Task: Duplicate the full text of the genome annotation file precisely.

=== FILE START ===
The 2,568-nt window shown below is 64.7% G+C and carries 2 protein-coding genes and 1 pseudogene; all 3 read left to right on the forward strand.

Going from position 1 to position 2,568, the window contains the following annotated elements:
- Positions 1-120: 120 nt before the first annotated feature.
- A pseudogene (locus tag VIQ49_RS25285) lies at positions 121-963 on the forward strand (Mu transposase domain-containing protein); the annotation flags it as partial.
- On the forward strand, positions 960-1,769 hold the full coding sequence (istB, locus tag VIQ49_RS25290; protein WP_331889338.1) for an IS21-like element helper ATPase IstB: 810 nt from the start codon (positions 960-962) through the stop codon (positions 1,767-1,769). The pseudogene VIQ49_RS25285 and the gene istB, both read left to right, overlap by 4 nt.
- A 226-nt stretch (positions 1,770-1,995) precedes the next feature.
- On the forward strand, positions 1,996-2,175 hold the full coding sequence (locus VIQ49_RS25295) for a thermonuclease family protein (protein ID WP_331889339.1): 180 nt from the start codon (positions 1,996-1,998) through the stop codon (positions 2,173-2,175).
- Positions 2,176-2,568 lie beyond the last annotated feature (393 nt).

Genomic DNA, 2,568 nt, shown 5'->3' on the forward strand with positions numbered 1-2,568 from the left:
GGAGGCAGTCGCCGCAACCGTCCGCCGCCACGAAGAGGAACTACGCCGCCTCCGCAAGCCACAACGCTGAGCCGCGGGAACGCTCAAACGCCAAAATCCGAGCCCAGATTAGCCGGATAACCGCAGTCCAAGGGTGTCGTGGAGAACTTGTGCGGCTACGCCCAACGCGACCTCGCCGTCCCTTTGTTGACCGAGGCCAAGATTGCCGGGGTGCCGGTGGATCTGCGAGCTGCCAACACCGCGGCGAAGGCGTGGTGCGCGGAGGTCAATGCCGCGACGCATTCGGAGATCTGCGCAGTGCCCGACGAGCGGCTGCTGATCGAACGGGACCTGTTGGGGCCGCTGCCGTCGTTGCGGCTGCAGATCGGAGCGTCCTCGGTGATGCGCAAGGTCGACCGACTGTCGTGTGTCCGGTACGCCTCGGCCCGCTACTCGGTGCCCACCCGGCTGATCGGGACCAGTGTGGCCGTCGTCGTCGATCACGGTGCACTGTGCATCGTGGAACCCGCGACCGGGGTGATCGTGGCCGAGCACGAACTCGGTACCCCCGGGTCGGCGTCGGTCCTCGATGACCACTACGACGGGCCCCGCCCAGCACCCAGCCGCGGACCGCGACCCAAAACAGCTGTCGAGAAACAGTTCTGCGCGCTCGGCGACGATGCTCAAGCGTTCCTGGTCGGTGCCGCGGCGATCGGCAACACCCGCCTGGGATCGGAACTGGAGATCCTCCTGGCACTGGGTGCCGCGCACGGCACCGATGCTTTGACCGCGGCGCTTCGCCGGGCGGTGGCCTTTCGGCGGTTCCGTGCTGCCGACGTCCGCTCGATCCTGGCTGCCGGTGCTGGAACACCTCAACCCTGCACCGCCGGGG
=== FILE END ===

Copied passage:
The 2,568-nt window shown below is 64.7% G+C and carries 2 protein-coding genes and 1 pseudogene; all 3 read left to right on the forward strand.

Going from position 1 to position 2,568, the window contains the following annotated elements:
- Positions 1-120: 120 nt before the first annotated feature.
- A pseudogene (locus tag VIQ49_RS25285) lies at positions 121-963 on the forward strand (Mu transposase domain-containing protein); the annotation flags it as partial.
- On the forward strand, positions 960-1,769 hold the full coding sequence (istB, locus tag VIQ49_RS25290; protein WP_331889338.1) for an IS21-like element helper ATPase IstB: 810 nt from the start codon (positions 960-962) through the stop codon (positions 1,767-1,769). The pseudogene VIQ49_RS25285 and the gene istB, both read left to right, overlap by 4 nt.
- A 226-nt stretch (positions 1,770-1,995) precedes the next feature.
- On the forward strand, positions 1,996-2,175 hold the full coding sequence (locus VIQ49_RS25295) for a thermonuclease family protein (protein ID WP_331889339.1): 180 nt from the start codon (positions 1,996-1,998) through the stop codon (positions 2,173-2,175).
- Positions 2,176-2,568 lie beyond the last annotated feature (393 nt).

Genomic DNA, 2,568 nt, shown 5'->3' on the forward strand with positions numbered 1-2,568 from the left:
GGAGGCAGTCGCCGCAACCGTCCGCCGCCACGAAGAGGAACTACGCCGCCTCCGCAAGCCACAACGCTGAGCCGCGGGAACGCTCAAACGCCAAAATCCGAGCCCAGATTAGCCGGATAACCGCAGTCCAAGGGTGTCGTGGAGAACTTGTGCGGCTACGCCCAACGCGACCTCGCCGTCCCTTTGTTGACCGAGGCCAAGATTGCCGGGGTGCCGGTGGATCTGCGAGCTGCCAACACCGCGGCGAAGGCGTGGTGCGCGGAGGTCAATGCCGCGACGCATTCGGAGATCTGCGCAGTGCCCGACGAGCGGCTGCTGATCGAACGGGACCTGTTGGGGCCGCTGCCGTCGTTGCGGCTGCAGATCGGAGCGTCCTCGGTGATGCGCAAGGTCGACCGACTGTCGTGTGTCCGGTACGCCTCGGCCCGCTACTCGGTGCCCACCCGGCTGATCGGGACCAGTGTGGCCGTCGTCGTCGATCACGGTGCACTGTGCATCGTGGAACCCGCGACCGGGGTGATCGTGGCCGAGCACGAACTCGGTACCCCCGGGTCGGCGTCGGTCCTCGATGACCACTACGACGGGCCCCGCCCAGCACCCAGCCGCGGACCGCGACCCAAAACAGCTGTCGAGAAACAGTTCTGCGCGCTCGGCGACGATGCTCAAGCGTTCCTGGTCGGTGCCGCGGCGATCGGCAACACCCGCCTGGGATCGGAACTGGAGATCCTCCTGGCACTGGGTGCCGCGCACGGCACCGATGCTTTGACCGCGGCGCTTCGCCGGGCGGTGGCCTTTCGGCGGTTCCGTGCTGCCGACGTCCGCTCGATCCTGGCTGCCGGTGCTGGAACACCTCAACCCTGCACCGCCGGGG